2. Dan Holdsworth Official Website. Available at http://www.danholdsworth.com/ (Accessed: 29th September 2017)

Gabriele Basilico

Gabriele Basilico was born in Milan, Italy in August 1944 and died in February 2013 [Reference 1]. His obituary can be found on The Guardian website [Referecne 2].

Basilico is best known as an architectural photographer and for his work on cityscapes.

Part 1 – Project 2: Shadows

Research Point – Diffused Light

Looking at Basilico’s cityscapes the use of repetition is apparent through the images. Whether that is windows in building, balconies on the outside of buildings or where the floors of a building are similarly styled on the outside of a building.

In some of his images the buildings appear to have been placed with a degree of planning and almost precision. In others there is a haphazardness to their placement.

The clarity and level of details in his images is incredible but this doesn’t distract the viewer but instead entices you further into the photo.

His photographs of large cityscapes show areas of space but so do even those images that are closer to the buildings he’s photographing. One image of the inside of a building shows the roof, walls and a swimming pool but there is an overwelming sense of the space within that building.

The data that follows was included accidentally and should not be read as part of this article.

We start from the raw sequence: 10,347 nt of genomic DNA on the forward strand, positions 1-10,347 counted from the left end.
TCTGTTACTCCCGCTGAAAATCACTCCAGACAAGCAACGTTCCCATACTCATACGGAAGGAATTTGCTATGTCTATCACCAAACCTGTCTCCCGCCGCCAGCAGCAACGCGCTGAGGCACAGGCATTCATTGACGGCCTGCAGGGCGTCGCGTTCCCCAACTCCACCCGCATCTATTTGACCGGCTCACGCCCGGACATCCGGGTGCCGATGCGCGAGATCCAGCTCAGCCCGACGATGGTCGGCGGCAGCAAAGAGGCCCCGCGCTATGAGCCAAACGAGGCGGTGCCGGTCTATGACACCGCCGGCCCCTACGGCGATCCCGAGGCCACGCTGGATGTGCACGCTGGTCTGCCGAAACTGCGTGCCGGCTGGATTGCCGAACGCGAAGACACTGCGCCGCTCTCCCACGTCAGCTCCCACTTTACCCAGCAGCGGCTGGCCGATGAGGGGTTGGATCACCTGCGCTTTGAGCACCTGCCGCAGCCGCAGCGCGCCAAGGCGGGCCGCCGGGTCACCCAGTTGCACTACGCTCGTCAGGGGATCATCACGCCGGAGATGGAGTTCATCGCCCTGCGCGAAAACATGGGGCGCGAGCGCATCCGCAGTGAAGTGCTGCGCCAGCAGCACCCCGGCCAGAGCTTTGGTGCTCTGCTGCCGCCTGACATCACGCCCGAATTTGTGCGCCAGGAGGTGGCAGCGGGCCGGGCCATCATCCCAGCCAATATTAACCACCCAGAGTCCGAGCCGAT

None of the building or cityscapes appear to be harshly lit and from the position of shadows within some of the photos it appears as if the images were either taken during the early or late part of the day. In other images it is harder to determine the time of day due to the lack of shadows but there are clues that the photographs may have been taken early morning, in the evening or when there was a lot of cloud cover to soften the light.

References

Wikipedia. Gabriele Basilico. Available at: https://en.wikipedia.org/wiki/Gabriele_Basilico Accessed: 20th October 2017.

Hopkinson, A. Gabriele Basilico Obituary. Available at: https://www.theguardian.com/artanddesign/2013/feb/25/gabriele-basilico. Accessed: 20th October 2017

Trent Parke

Trent Parke is an Australian photographer who was born in 1971 [Reference 1] and lives in South Australia.

He is a member of the Magnum Photos group.

Parke has produced several books and his work has been included in numerous publications.